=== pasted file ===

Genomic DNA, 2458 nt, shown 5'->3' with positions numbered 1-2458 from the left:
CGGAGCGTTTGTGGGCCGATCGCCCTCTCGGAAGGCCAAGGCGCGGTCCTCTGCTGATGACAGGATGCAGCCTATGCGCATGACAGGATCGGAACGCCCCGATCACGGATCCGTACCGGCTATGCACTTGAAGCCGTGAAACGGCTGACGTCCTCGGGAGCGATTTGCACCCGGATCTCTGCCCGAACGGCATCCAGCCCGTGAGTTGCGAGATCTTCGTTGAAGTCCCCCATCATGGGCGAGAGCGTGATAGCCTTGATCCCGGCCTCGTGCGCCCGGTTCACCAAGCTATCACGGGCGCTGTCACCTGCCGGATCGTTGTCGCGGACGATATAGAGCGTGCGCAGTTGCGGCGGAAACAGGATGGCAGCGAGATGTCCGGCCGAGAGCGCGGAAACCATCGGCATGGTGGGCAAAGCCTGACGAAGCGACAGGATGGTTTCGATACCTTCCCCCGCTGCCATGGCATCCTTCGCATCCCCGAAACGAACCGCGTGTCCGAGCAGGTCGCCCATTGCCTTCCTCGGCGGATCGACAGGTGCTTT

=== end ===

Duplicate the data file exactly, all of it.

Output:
Genomic DNA, 2458 nt, shown 5'->3' with positions numbered 1-2458 from the left:
CGGAGCGTTTGTGGGCCGATCGCCCTCTCGGAAGGCCAAGGCGCGGTCCTCTGCTGATGACAGGATGCAGCCTATGCGCATGACAGGATCGGAACGCCCCGATCACGGATCCGTACCGGCTATGCACTTGAAGCCGTGAAACGGCTGACGTCCTCGGGAGCGATTTGCACCCGGATCTCTGCCCGAACGGCATCCAGCCCGTGAGTTGCGAGATCTTCGTTGAAGTCCCCCATCATGGGCGAGAGCGTGATAGCCTTGATCCCGGCCTCGTGCGCCCGGTTCACCAAGCTATCACGGGCGCTGTCACCTGCCGGATCGTTGTCGCGGACGATATAGAGCGTGCGCAGTTGCGGCGGAAACAGGATGGCAGCGAGATGTCCGGCCGAGAGCGCGGAAACCATCGGCATGGTGGGCAAAGCCTGACGAAGCGACAGGATGGTTTCGATACCTTCCCCCGCTGCCATGGCATCCTTCGCATCCCCGAAACGAACCGCGTGTCCGAGCAGGTCGCCCATTGCCTTCCTCGGCGGATCGACAGGTGCTTT